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Metropolis Has No Superman


Photo courtesy Josh Anderson / The New York Times

On January 21st, I went out to the Cornstock Theatre’s Winter Theatre Lab to see a play. As a Geektress, the title of the play intrigued me: Metropolis Has No Superman. But, I had to do some research because maybe this was just a clever metaphor for a person or a place without a savior. My MFA is in playwriting and I love the thee-ate-er, but I don’t do trite.

The author of Metropolis Has No Superman is one Mr. G. William Zorn (badass name but it should really be spelled with an X). Mr. Zorn is from East Peoria -- hey, cool! a play by a local playwright -- and he’s in the PhD program over at Western Michigan University. Wait a minute… that’s where I went to grad school.

This play is a big frigging deal. Zorn won the Mark Twain Prize for Comic Playwriting at the Kennedy Center's American College Theatre Festival in 2010, the same year Tina Fey won the grand poobah Mark Twain Prize for American Humor. Damn.

Let me say this: Zorn deserves it. Of course the title is metaphoric, but it’s also literal. Our main character is Chance Loring, born and raised in Metropolis, IL, a very real little town as far south as you can get and still be in IL. The second he turns 18, Chance leaves Metropolis and his family and does not return for six years. In that six years, Chance has not spoken to his father once. Chance is not only gay, but also the creator of the successful comic book series Queer Boy. His dad never really approved of either the gay or the comics, hence the distance.

But dad is getting older and mom is throwing him a big birthday party. Everyone wants Chance to come home. A couple of nights before the party, Dad gets really, really plastered and really, really angry. At Superman. Metropolis has a big statue of DC’s most wholesome hero in front of the courthouse and dad is determined to take him out with his car. Dad dies in the process, never having made up with Chance, and all of a sudden birthday shenanigans turn into funeral hijinx.

The play as a whole is ripe for both humor and sorrow. A theme of missed chances and connections runs throughout. All of these characters could have been happier people if only they had made slightly different choices or opened themselves up to multiple life possibilities. This is especially apparent in one scene where we get to know Chance’s sister Didi Betterman, whom Chance has made a villain of in his comic book – Jesus Girl. The scene in question (which I’d rather not spoil) is not integral to Chance’s story, but it turns Didi into a very real person instead of just an angry fundie, making Didi my favorite character.

The writing in Metropolis is 100% solid. The dialogue is witty but also real. Yes, I believe people would say these things to each other. Chance and his partner Tracy are people I would hang out with. Didi is someone I would loathe in reality (no matter how much I enjoy the fiction of her). And if my dad bought the farm trying to murder Superman with a car, well… bully for my dad. What a way to go.

I loved this play as a spectator and as a playwright, so much so that I wished I had written it. Not only is the work superb, the author himself is pretty badass. Mr. Zorn was at the opening weekend of his play and was kind enough to chat with my playwright geek self, both in person and via email:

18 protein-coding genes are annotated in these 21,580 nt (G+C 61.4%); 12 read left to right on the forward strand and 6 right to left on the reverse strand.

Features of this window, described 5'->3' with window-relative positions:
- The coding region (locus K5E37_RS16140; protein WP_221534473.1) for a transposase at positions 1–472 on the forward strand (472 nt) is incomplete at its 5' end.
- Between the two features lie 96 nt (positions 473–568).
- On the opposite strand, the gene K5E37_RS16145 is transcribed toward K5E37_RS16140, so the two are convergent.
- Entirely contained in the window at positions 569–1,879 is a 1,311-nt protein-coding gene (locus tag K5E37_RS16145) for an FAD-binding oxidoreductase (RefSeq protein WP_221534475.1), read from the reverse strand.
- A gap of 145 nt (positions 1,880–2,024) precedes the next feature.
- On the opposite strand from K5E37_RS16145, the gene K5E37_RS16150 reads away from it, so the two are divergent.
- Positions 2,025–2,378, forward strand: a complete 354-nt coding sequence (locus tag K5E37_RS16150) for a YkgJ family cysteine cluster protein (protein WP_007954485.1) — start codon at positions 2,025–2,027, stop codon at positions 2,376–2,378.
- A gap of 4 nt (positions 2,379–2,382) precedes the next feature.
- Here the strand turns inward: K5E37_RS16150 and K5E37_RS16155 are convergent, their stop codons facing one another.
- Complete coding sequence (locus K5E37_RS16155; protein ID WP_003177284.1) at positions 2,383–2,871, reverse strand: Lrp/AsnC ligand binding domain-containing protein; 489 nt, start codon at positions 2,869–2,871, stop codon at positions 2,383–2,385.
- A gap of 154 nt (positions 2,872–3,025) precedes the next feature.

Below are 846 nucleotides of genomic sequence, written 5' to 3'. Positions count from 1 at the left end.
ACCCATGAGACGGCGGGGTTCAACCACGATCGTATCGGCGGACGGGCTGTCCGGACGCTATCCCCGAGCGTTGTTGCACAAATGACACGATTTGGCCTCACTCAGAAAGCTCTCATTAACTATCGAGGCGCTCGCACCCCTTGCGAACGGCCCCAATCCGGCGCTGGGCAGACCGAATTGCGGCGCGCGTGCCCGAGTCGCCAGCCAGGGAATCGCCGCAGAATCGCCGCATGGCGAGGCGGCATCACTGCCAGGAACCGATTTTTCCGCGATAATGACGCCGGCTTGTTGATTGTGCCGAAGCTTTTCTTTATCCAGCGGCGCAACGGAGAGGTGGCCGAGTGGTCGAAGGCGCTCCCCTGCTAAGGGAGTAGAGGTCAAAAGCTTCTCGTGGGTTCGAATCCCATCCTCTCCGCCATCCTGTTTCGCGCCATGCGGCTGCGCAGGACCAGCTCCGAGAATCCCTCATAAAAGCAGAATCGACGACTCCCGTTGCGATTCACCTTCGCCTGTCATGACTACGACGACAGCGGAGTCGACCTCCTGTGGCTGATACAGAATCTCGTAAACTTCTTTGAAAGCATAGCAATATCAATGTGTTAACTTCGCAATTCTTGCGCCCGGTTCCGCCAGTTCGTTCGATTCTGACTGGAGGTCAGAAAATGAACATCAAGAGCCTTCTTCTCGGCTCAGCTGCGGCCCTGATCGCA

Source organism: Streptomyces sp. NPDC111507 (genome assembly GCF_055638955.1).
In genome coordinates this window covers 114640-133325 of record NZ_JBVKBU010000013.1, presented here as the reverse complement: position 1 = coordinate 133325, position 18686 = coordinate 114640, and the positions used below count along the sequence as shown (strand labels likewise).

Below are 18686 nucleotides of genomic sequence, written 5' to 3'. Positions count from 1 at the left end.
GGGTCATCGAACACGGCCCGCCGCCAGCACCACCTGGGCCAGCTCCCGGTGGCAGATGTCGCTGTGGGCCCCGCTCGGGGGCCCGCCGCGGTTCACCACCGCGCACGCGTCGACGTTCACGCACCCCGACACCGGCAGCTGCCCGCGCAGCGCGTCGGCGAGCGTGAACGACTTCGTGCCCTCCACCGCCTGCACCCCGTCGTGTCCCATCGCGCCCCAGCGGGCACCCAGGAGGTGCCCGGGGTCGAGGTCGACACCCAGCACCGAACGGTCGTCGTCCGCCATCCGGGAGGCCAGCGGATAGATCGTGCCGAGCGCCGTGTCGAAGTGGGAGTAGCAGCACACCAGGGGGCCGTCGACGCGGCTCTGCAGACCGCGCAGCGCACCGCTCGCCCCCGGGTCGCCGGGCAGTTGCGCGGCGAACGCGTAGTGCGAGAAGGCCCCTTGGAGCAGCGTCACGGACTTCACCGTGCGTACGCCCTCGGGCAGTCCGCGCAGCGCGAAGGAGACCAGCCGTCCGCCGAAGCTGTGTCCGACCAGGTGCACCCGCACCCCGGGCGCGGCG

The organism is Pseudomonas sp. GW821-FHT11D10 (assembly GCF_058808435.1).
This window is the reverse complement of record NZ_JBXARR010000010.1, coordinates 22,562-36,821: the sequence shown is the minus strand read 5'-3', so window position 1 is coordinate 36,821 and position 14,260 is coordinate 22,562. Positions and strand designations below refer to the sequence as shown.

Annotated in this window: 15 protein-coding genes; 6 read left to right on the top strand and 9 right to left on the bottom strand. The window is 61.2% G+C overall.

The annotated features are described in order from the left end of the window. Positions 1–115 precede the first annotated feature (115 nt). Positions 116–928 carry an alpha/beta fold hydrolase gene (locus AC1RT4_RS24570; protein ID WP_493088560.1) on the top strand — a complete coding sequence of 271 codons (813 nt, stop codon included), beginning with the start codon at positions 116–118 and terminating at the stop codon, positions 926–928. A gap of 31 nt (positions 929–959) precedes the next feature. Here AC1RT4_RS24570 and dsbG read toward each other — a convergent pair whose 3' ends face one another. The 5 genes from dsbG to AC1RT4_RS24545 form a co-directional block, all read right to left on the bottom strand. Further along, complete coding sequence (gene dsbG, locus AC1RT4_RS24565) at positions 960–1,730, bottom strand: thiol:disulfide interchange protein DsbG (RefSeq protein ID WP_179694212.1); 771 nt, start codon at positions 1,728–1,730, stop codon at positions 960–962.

Carey: How much of this play is autobiographical - in terms of plot or character?

G William Zorn: Well, I guess I could point up the obvious stuff. I didn't grow up in Metropolis, Illinois. I didn't create a superhero named "Queer-boy" (though I would totally read that comic). Ya know, stuff like that. But, I'm not naive enough to think that I create art in a vacuum. Of course, some of this is autobiographical. I don't think that can ever be avoided. Even when I've been asked to write a historical piece, it always turns out to be about me in some way. Thank god, I have multiple personality disorder.

The end of your play leaves some unanswered questions. Do Chance and Tracy make up and live happily ever after?

GWZ: I smell sequel...and that's all I'll say.

Are you a nerd, comic book variety or other?

GWZ: Of course. And I was a nerd BEFORE it was chic. I was, in fact, a comic nerd but I was never into the super hero stuff. I read "Tales of the Weird" and "Horror Tales." I still have night mares about a teddy bear that steals your soul.

Who is your favorite comic book villain? We all know they're way more interesting than the heroes.

GWZ: Does "The Monarch" count? I love "The Venture Bros," especially naked Brock.

If you could have a super power, what would it be?

GWZ: Flying. I'd never miss another audition.

Who would you cast in a dream production of this play?

GWZ: Kathy Bates as Marion [Chance’s mother]. I haven't thought about the rest.

Remember that time you won the Mark Twain Prize for comedic playwriting for this? That had to be pretty awesome.

GWZ: It was pretty cool. Me and Tina Fey. It never gets old saying that.

What do you think holds a bigger stigma - homosexuality or nerdery?

GWZ: It's been my experience that gay geeks have it pretty awesome.

Who would win in a fight: David Mamet or Harold Pinter (in his prime)?

GWZ: David would get HUGE style points for the trash talk, but Pinter would psyche us all out by sitting perfectly still and not saying a word for over an hour and then out of nowhere: a frying pan right in the kisser.

How do you feel about Spiderman: Turn off the Dark?

GWZ: When I first read that U2 was writing the score, a little voice kept saying: "...and he rode a pale horse..." Personally, I'm still waiting for "It's a Bird, It's a Plane, It's Superman" to get another Broadway run.

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